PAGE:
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Lewis sued two Congolese officials in federal district court, alleging they imprisoned and tortured him. Lewis’s cause of action arose under the Torture Victim Protection Act of 1991, Pub. L. No. 102-256, 106 Stat. 73 (1992) (codified at note to 28 U.S.C. § 1350). To establish personal jurisdiction, he invoked Federal Rule of Civil Procedure 4(k)(2). That Rule allows a plaintiff to “establish[ ] personal jurisdiction over a defendant” who “is not subject to jurisdiction in any state’s courts of general jurisdiction” simply by “serving a summons” on him. FED. R. CIV. P. 4(k)(2); see also Atchley v. AstraZeneca UK Ltd., 22 F.4th 204, 231–32 (D.C. Cir. 2022) (explaining Rule 4(k) “is essentially a federal long-arm statute”). No party contests that Lewis has a cause of action under federal law or that Lewis properly served the Congolese defendants in compliance with Rule 4(k). The only question is whether asserting personal jurisdiction would be “consistent with the United States Constitution.” FED. R. CIV. P. 4(k)(2)(B). In federal court, that query focuses on the limits imposed by the Fifth Amendment’s Due Process Clause.
In Livnat, we determined the “usual” Fourteenth Amendment specific jurisdiction requirements also apply to the Fifth Amendment inquiry. 851 F.3d at 56. We must therefore consider whether the defendant has the requisite “minimum contacts” with “the United States as a whole.” Id. at 55; cf. International Shoe Co. v. Washington, 326 U.S. 310, 66 S.Ct. 154, 90 L.Ed. 95 (1945). The Livnat court gave three reasons for equating the due process protections of the Fifth and Fourteenth Amendments. First, it cited the “uniform” view of our sister circuits and suggested Supreme Court precedent also dictated this result. Livnat, 851 F.3d at 54–55. Second, the court could identify no reason to distinguish the two Due Process Clauses. The plaintiffs argued that jurisdiction in the federal courts did not implicate the federalism concerns that arise when evaluating jurisdiction in state courts; however, the court rejected this argument because “personal jurisdiction is not just about federalism.” Id. at 55. Finally, the court suggested applying the same personal jurisdiction standards in both contexts would be “easier to administer.” Id. at 55–56.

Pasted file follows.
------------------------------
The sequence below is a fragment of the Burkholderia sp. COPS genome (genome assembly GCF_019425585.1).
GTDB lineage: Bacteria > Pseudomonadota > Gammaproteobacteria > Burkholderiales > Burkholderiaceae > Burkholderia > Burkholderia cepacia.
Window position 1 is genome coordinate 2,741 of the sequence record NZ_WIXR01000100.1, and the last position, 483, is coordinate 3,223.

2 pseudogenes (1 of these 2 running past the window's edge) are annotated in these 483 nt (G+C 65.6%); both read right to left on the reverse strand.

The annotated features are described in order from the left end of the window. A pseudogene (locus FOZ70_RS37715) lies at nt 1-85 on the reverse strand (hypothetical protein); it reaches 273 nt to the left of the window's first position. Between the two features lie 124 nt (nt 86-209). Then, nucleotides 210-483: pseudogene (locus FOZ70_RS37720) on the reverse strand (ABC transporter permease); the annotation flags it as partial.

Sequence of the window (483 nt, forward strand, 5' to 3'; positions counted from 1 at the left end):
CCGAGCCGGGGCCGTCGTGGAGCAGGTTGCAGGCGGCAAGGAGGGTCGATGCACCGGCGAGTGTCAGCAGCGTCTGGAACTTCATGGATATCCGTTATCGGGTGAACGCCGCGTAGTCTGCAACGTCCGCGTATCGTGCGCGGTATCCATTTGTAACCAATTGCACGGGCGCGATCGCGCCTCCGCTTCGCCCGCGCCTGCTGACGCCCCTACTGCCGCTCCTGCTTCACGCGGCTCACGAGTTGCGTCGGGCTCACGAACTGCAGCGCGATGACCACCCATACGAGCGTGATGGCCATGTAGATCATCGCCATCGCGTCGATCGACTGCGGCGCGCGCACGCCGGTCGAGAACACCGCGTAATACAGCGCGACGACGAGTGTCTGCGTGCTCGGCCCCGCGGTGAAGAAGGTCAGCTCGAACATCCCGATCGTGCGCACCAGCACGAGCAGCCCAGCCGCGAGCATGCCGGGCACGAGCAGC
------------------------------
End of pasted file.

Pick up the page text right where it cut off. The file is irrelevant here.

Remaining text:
All three of Livnat‘s premises have been called into question in the intervening years. First, just a few months after Livnat, the Supreme Court expressly left “open the question whether the Fifth Amendment imposes the same restrictions on the exercise of personal jurisdiction by a federal court” as the Fourteenth Amendment imposes on state courts. Bristol-Myers, 137 S. Ct. at 1784. The Supreme Court has not yet resolved this open question, although other circuits have followed Livnat‘s reasoning. See, e.g., Douglass v. Nippon Yusen Kabushiki Kaisha, 46 F.4th 226, 234–41 (5th Cir. 2022) (en banc).